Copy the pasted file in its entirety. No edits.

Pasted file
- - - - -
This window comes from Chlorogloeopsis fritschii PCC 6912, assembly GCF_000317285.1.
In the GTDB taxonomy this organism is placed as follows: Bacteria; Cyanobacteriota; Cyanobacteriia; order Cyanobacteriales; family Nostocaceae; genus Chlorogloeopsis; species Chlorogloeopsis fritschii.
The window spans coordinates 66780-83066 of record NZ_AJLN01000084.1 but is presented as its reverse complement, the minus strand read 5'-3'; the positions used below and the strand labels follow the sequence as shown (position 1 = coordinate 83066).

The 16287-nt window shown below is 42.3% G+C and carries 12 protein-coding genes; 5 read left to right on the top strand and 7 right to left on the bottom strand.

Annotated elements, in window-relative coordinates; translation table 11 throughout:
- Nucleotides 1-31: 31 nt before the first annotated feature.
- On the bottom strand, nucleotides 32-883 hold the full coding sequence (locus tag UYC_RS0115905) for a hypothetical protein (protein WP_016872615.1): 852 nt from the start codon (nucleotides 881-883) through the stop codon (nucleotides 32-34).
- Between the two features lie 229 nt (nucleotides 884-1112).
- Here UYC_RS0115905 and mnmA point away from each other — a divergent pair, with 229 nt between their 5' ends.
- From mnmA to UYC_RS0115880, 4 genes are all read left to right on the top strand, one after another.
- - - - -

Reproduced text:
This window comes from Chlorogloeopsis fritschii PCC 6912, assembly GCF_000317285.1.
In the GTDB taxonomy this organism is placed as follows: Bacteria; Cyanobacteriota; Cyanobacteriia; order Cyanobacteriales; family Nostocaceae; genus Chlorogloeopsis; species Chlorogloeopsis fritschii.
The window spans coordinates 66780-83066 of record NZ_AJLN01000084.1 but is presented as its reverse complement, the minus strand read 5'-3'; the positions used below and the strand labels follow the sequence as shown (position 1 = coordinate 83066).

The 16287-nt window shown below is 42.3% G+C and carries 12 protein-coding genes; 5 read left to right on the top strand and 7 right to left on the bottom strand.

Annotated elements, in window-relative coordinates; translation table 11 throughout:
- Nucleotides 1-31: 31 nt before the first annotated feature.
- On the bottom strand, nucleotides 32-883 hold the full coding sequence (locus tag UYC_RS0115905) for a hypothetical protein (protein WP_016872615.1): 852 nt from the start codon (nucleotides 881-883) through the stop codon (nucleotides 32-34).
- Between the two features lie 229 nt (nucleotides 884-1112).
- Here UYC_RS0115905 and mnmA point away from each other — a divergent pair, with 229 nt between their 5' ends.
- From mnmA to UYC_RS0115880, 4 genes are all read left to right on the top strand, one after another.